EMC's Midrange Makeover

Vendor raises the midrange storage stakes with the launch of its CX4

August 6, 2008

2 Min Read
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EMCs overhaul of its Clariion offerings today may well have set the tone for the midrange market over the next few years.

By adding solid state disks, virtual provisioning, spin-down disk technology, and a host of other features to its CX4, EMC has issued a clear challenge to rivals such as HP and IBM.

“[The] new Clariion CX4 series should rejuvenate EMC’s midrange systems sales in Q3 and Q4,” wrote Kaushik Roy, senior analyst at Pacific Growth Equities, in a research note released this morning. “Note [that] EMC is going to be the first to market with Flash drives in the midrange storage -- EMC’s new CX4 will heighten the competition with IBM, HP, and NetApp.”

EMC’s midrange growth had decelerated to about 8 percent in the vendor’s Q2 results, compared to the high-end DMX, which grew 10 percent year-over-year, he explained.

Like many people, Roy expects that there will be very limited adoption of Flash technology this year, with less than 1 percent of CX4s sold with Flash, but he feels that EMC has nonetheless made a very shrewd move.”Being first to market gives EMC some bragging rights,” he wrote. “We also expect competitors to follow suit and include Flash drives in midrange systems next year.”

There are already rumors, for example, that IBM is planning a major storage announcement on September 9, which could touch on its midrange offerings, according to Roy.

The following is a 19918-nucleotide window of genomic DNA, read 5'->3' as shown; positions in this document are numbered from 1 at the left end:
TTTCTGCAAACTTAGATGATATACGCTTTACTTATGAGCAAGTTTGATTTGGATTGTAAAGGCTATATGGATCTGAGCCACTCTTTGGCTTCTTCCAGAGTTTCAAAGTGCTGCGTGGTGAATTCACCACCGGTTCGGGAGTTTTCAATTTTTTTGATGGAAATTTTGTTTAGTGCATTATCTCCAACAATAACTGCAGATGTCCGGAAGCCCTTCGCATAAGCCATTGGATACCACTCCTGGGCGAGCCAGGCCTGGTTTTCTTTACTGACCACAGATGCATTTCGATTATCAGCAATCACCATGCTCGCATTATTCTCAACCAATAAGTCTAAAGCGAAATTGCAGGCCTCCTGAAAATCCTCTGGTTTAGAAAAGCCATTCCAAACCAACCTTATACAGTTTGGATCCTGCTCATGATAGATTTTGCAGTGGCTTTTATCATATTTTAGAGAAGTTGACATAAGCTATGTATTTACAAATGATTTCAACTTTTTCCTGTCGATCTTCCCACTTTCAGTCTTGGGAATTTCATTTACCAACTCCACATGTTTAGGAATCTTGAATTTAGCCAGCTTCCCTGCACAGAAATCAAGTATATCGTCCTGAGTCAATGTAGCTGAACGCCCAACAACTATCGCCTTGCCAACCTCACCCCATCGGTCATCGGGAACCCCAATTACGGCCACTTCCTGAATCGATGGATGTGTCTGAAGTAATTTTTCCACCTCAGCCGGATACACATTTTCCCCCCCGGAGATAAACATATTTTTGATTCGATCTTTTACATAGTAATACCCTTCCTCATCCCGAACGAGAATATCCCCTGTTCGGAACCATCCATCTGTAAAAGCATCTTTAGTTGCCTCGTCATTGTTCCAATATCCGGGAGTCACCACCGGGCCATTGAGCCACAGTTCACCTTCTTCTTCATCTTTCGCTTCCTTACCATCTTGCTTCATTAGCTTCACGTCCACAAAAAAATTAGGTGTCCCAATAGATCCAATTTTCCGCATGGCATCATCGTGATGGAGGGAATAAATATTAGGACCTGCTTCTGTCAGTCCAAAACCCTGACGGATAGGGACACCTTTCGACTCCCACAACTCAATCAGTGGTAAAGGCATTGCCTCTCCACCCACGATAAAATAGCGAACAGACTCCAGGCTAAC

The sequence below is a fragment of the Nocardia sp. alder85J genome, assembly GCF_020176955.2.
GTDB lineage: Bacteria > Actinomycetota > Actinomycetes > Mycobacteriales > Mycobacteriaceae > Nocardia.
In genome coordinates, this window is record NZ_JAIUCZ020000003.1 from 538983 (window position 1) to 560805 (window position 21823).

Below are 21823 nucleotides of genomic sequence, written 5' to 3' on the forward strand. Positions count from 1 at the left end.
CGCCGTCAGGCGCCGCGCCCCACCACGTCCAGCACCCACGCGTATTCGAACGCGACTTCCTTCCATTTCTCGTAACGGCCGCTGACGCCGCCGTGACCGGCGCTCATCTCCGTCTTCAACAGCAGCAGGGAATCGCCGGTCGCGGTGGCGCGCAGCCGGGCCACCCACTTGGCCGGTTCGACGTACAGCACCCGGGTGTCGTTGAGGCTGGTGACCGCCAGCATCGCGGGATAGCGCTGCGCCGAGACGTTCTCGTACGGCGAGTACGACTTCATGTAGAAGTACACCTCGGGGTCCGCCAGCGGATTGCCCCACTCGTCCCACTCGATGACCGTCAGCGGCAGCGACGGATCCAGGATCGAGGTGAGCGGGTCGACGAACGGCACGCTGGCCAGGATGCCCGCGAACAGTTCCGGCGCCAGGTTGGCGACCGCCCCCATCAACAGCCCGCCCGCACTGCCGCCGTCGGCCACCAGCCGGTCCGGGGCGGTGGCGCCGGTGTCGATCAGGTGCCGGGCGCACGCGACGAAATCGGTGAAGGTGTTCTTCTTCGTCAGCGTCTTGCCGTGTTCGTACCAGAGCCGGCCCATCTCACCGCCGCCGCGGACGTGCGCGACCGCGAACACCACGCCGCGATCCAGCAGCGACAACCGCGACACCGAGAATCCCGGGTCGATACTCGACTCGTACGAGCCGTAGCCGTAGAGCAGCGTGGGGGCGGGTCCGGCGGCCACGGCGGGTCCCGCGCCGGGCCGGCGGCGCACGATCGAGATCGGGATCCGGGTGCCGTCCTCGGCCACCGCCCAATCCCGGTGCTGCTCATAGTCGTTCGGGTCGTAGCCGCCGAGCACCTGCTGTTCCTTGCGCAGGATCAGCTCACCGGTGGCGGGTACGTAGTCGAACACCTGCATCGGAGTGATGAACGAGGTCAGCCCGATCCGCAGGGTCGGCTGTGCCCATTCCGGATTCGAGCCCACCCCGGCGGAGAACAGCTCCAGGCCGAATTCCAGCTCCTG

These sentiments were echoed by Ben Woo, vice president of enterprise storage systems at IDC, who feels that midrange systems will increasingly carry high-end features, such as EMC’s virtual provisioning, spin-down disks, and its "UltraFlex" technology for adding different types of I/O connection.

”Most of the storage vendors out there are realizing that, irrespective of if you’re an SMB or an enterprise, the features that are required from your storage system are the same,” he tells Byte and Switch.

In particular, Woo expects to see advanced replication technologies become part and parcel of midrange systems.“I think we will see more and more focus on delivering redundancy in terms of site redundancy all the way down to the midrange,” he says. “Many vendors are starting to realize that ‘I need to bring these features to the SMB.' ”

EMC may be the first storage vendor to undergo a major midrange face-lift, but it looks as if it will certainly not be the last.Have a comment on this story? Please click "Discuss" below. If you'd like to contact Byte and Switch's editors directly, send us a message.

  • EMC Corp. (NYSE: EMC)

  • Hewlett-Packard Co. (NYSE: HPQ)

  • IBM Corp. (NYSE: IBM)

  • IDC

  • NetApp Inc. (Nasdaq: NTAP)

  • Pacific Growth Equities Inc.

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